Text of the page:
Wired equivalent privacy 2 definition
Wired equivalent privacy 2 (WEP2) is the second version of an outdated security protocol used for protecting data transmitted over wireless networks, WEP. Wired equivalent privacy 2 was created to address the security issues of WEP, such as a short encryption key. However, WEP2 also had several security flaws and wasn’t widely adopted. Both WEP and WEP2 are now considered obsolete but may still be used in some rare cases.
Wired equivalent privacy (WEP) was introduced in 1997 as one of the first protocols to provide WLANs with security and privacy. WEP2 came into effect in 1999 to solve some of the WEP security challenges. However, even if it improved some of the vulnerabilities of the first version of WEP, it still had many outstanding security issues. Several other versions of WEP came into effect after WEP2: WEP3 in 2000 and WEP4 in 2001.
WEP vs. WEP2
- WEP used a short encryption key, either 40 or 104 bits in length. This short key made it vulnerable to various cyberattacks (especially brute-force attacks, where attackers try and guess the key by entering many variations).
- WEP2 had a longer, 128-bit encryption key. Theoretically, the key made it more difficult for hackers to crack the encryption through brute-force attacks, but it still wasn’t secure enough. For example, the protocols of today use 256-bit encryption as standard.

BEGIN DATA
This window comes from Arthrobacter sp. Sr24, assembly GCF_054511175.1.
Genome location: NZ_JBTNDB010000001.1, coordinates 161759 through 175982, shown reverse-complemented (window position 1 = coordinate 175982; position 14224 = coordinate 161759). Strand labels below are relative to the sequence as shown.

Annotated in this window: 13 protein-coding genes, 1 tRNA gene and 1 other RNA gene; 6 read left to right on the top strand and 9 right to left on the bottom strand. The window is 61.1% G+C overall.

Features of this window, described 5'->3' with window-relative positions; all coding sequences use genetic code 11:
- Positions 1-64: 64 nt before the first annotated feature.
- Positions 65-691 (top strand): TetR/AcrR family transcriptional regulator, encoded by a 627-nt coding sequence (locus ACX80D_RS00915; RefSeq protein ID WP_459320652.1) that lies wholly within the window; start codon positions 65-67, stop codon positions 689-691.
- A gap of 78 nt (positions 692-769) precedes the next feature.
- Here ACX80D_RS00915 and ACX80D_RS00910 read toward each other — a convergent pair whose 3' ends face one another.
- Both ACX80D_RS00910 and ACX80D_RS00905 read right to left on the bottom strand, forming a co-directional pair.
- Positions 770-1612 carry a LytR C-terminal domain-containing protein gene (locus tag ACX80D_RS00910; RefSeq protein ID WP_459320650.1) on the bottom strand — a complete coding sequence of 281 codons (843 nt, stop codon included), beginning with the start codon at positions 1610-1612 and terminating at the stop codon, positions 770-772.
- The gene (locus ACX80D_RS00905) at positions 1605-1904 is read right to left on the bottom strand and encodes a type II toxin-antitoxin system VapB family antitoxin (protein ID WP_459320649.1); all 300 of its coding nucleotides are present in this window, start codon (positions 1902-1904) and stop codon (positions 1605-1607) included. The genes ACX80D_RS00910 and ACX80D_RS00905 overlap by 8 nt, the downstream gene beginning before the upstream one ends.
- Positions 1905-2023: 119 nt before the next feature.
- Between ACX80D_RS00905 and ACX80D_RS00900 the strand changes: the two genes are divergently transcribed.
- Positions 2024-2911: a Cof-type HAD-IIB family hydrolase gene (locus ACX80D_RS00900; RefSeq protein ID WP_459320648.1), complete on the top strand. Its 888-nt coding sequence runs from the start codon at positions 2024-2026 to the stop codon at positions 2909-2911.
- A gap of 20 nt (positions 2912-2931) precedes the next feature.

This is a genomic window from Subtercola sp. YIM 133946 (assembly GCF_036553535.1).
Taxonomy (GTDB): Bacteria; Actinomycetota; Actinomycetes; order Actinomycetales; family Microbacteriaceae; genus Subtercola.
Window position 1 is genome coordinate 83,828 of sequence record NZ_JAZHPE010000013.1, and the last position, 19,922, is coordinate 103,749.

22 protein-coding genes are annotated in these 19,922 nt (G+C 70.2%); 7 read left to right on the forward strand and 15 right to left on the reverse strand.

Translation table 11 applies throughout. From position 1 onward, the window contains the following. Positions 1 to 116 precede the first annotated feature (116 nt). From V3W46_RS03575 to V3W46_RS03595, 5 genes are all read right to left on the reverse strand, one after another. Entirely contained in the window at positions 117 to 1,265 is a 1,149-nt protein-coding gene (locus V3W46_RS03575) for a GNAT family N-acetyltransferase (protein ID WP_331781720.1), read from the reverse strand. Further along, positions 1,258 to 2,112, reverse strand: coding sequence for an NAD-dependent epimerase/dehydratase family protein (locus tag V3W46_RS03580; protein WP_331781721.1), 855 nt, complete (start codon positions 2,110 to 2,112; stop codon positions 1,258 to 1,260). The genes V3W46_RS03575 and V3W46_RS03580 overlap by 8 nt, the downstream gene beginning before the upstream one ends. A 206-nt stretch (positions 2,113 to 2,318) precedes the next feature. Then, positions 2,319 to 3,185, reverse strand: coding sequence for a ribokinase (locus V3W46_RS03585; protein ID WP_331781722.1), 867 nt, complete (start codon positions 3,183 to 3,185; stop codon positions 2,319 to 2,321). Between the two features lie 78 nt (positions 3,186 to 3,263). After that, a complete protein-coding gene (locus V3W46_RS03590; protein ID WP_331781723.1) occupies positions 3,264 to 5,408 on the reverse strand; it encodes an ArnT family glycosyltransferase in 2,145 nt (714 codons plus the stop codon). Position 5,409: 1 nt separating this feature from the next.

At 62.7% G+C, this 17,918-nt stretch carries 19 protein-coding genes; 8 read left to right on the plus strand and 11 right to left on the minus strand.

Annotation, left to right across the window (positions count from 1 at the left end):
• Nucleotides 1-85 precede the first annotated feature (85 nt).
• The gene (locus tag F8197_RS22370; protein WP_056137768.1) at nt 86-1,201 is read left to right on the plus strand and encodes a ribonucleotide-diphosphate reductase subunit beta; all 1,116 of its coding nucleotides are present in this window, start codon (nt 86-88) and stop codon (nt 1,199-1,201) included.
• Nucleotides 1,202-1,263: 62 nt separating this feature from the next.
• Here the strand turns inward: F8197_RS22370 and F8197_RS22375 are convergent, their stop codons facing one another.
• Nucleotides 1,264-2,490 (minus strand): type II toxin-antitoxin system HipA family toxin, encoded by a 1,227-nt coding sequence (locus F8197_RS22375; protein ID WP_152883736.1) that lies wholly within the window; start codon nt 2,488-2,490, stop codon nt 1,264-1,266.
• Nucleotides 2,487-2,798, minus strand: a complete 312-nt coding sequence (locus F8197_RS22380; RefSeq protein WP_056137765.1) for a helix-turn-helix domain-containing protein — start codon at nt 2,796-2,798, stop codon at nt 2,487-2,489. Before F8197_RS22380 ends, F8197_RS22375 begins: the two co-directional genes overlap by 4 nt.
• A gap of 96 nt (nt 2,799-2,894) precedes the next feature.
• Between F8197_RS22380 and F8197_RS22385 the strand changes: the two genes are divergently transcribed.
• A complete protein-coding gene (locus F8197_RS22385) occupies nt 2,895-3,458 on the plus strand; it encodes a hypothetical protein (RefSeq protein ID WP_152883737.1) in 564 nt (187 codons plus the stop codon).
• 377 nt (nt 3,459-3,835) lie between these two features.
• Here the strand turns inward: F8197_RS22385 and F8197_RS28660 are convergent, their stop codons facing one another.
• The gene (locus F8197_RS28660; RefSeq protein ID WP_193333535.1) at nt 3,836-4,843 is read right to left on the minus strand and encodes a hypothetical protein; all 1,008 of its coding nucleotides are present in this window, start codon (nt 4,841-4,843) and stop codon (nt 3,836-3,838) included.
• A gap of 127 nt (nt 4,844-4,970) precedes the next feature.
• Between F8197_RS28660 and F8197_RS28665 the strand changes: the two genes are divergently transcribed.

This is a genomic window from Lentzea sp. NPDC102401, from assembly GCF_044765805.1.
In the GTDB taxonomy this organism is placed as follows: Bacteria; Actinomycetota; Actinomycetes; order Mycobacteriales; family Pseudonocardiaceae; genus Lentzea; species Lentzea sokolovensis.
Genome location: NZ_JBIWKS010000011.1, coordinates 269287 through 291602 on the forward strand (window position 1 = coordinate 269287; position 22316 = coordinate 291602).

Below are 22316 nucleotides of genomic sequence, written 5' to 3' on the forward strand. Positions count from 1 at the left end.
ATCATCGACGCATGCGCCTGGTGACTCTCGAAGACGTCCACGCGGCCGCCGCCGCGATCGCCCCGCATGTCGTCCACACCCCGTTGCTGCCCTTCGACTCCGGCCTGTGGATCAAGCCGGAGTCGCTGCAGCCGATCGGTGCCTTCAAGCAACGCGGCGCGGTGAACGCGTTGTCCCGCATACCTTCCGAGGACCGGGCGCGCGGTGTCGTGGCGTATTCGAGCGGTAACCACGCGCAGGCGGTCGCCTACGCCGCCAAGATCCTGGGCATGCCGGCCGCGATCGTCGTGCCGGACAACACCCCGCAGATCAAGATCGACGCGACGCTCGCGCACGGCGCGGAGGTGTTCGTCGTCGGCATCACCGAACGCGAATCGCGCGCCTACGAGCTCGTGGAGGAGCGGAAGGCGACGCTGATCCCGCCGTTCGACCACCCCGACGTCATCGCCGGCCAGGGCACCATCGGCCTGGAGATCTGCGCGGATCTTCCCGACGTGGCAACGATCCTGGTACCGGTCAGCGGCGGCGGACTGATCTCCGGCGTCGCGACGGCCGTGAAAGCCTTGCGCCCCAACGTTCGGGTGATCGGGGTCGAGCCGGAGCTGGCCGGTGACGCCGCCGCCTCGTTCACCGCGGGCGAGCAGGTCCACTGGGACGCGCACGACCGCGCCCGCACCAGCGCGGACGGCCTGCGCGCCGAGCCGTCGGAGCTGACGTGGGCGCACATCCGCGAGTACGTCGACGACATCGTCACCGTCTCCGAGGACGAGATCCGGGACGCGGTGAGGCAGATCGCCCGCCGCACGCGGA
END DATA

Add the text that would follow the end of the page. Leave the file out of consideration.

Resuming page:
WEP2 security issues
- Just like WEP, WEP2 uses predictable initialization vectors, making it easier for attackers to crack the encryption.
- WEP2 relies on the RC4 encryption algorithm with known security flaws.
- WEP2 uses static encryption keys, making it difficult to update or change keys for security reasons.
- WEP uses open system authentication, so anyone can connect a device without proper verification.
- WEP encrypts data but doesn’t ensure the integrity of the data. Attackers can modify data packets in transit without detection.